29 April 2011—A device that combines the advantages of organic light-emitting diodes (OLEDs) with carbon nanotubes could lead to better, longer-lasting high-definition televisions and other large displays, say the researchers who invented it.
The device, a carbon-nanotube-enabled vertical organic light-emitting transistor, or CN-VOLET, was described in this week’s Science. "It basically compares very favorably to what’s on the market now for small handheld OLED displays," says Andrew Rinzler, a physicist at the University of Florida, in Gainesville, who led the work.
Many large-screen televisions use liquid crystal displays, but OLEDs require less power and offer brighter pixels, faster switching, and better viewing angles. The problem with building large OLED screens is that the transistor that drives them, amorphous silicon, requires unacceptably high voltages.
Small active-matrix OLED displays, popular in smartphones, use polycrystalline silicon, but variations in the size and orientation of the crystals make it difficult to build an array of pixels that all have the same brightness. "Right now they have to throw away 30 percent of the small displays that are manufactured because one side of the display is brighter than the other side," says Rinzler. The problem only gets worse at larger sizes.
So Rinzler and his team came up with a new design that turns the standard transistor—which is usually built horizontally in the plane of the glass—vertical. On a glass substrate, which will be the surface of the pixel, they deposit layers of indium tin oxide, aluminum oxide, and an organic polymer to form the gate and its insulator. Atop that is a stack that includes the transistor channel and the light-emitting element in one part and the source contact in the other. The source electrode connects the contact with the organic semiconductor transistor channel and light emitter by means of a "dilute network" of carbon nanotubes. Nanotubes naturally come in a mix of metal and semiconductor versions, but because of the way the team uses the nanotubes, they don’t have to separate the two, nor do they have to worry about how the nanotubes are aligned. On top of the electrode they place a stack of what postdoctoral student Mitchell McCarthy, lead author of the paper, calls "pretty typical OLED materials." Finally, they place a drain on top of the OLED.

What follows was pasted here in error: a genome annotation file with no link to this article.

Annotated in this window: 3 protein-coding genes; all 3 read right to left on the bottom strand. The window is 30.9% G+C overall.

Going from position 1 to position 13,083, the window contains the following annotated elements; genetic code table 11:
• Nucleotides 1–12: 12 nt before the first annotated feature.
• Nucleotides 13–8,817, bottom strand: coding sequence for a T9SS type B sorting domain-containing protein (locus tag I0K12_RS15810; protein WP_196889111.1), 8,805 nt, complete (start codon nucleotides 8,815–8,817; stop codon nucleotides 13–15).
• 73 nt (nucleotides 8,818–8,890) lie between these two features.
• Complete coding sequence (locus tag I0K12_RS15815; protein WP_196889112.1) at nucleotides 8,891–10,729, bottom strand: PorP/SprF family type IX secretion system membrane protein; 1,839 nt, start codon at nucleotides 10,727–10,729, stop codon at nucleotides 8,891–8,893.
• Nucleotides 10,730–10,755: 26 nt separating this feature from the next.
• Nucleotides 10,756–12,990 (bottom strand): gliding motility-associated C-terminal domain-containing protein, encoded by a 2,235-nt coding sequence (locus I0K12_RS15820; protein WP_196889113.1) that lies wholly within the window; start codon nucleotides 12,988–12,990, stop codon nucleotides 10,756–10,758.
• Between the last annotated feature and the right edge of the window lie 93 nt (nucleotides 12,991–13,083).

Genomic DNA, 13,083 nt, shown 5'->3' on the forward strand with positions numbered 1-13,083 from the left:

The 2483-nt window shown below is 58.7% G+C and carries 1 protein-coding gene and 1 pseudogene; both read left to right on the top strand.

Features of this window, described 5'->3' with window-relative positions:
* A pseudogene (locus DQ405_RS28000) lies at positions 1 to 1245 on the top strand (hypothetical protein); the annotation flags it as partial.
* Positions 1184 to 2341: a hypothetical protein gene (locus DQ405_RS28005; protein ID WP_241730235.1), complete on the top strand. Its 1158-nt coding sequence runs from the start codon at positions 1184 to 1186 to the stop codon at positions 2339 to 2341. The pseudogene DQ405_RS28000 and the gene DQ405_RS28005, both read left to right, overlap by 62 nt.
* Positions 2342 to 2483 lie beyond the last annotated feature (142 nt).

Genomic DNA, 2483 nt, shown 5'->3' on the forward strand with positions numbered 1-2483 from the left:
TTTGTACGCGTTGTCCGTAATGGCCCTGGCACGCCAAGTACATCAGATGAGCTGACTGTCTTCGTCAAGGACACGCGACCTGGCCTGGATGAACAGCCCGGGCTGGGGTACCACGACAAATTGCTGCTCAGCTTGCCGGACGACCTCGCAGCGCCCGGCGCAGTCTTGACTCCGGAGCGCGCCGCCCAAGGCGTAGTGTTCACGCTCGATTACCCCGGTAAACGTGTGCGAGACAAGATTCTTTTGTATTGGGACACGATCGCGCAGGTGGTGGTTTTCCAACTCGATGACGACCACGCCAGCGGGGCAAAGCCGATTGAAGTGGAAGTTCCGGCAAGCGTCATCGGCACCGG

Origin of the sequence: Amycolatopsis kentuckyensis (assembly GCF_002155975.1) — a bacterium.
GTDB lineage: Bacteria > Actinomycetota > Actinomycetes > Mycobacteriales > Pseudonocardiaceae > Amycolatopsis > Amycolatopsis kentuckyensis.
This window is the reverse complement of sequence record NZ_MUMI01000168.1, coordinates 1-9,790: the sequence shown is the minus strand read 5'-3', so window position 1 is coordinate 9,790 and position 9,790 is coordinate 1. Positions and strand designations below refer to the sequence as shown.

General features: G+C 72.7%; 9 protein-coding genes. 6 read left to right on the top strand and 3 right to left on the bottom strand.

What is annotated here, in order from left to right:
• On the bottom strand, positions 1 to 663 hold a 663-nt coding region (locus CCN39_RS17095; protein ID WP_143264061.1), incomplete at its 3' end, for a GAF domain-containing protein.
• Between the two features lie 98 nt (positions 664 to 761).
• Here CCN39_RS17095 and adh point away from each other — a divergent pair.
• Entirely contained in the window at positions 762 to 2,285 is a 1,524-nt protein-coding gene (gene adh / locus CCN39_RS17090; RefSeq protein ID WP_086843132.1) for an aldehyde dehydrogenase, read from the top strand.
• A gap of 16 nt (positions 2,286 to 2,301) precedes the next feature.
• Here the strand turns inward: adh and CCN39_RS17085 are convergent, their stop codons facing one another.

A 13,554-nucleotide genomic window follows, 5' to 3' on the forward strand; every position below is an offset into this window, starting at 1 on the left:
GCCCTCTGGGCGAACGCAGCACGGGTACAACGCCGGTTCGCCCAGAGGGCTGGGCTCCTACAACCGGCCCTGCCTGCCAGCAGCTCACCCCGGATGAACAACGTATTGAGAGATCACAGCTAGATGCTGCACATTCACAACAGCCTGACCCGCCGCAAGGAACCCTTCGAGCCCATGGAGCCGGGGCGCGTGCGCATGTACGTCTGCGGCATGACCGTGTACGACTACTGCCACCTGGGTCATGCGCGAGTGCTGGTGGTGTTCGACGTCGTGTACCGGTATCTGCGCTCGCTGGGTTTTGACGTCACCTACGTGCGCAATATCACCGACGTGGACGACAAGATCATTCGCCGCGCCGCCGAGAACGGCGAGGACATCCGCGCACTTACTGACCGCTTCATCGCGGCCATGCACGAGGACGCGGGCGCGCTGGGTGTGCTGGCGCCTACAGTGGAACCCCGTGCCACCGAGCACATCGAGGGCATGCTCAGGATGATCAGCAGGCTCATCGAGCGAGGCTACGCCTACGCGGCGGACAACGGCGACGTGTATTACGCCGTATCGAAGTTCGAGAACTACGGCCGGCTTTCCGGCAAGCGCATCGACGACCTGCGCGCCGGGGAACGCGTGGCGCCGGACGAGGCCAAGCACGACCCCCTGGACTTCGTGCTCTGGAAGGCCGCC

Other researchers have developed vertical organic light-emitting transistors. But Rinzler says his device has eight times the power efficiency of the best of those, because his design does not cover part of the pixel’s aperture with an insulating layer. Instead, the light shines through the nanotube network. Michele Muccini, head of a research unit at the Institute for Nanostructured Materials, in Italy agrees. "It is in principle a promising approach for high-resolution large-area displays," he says. He adds that the design seems to be effective at "lowering the parasitic power consumption and…increasing the pixel illumination ratio."
However, Muccini, who is working with flexible circuits firm Polyera on organic light-emitting transistors, sees some obstacles to scaling up the technique to mass production. "The fabrications process is clearly rather complex," he says.
But scaling up the process is just what Rinzler has in mind. A venture capital company that provided funding for Rinzler’s research, Nanoholdings, has formed a company called nVerPix to try to commercialize the technology. It wants to show it can make a display with enough homogeneity among the pixels to meet the needs of large-scale manufacturers. "We have an 18-month program to develop this technology to its fullest extent to try to get big display manufacturers interested," he says. He thinks that displays based on his technology could roll off assembly lines in two to five years.
About the Author
Neil Savage writes about nanotech, optoelectronics, and other technology from Lowell, Mass. In April 2011 he reported on a technique for building diodes inside optical fibers.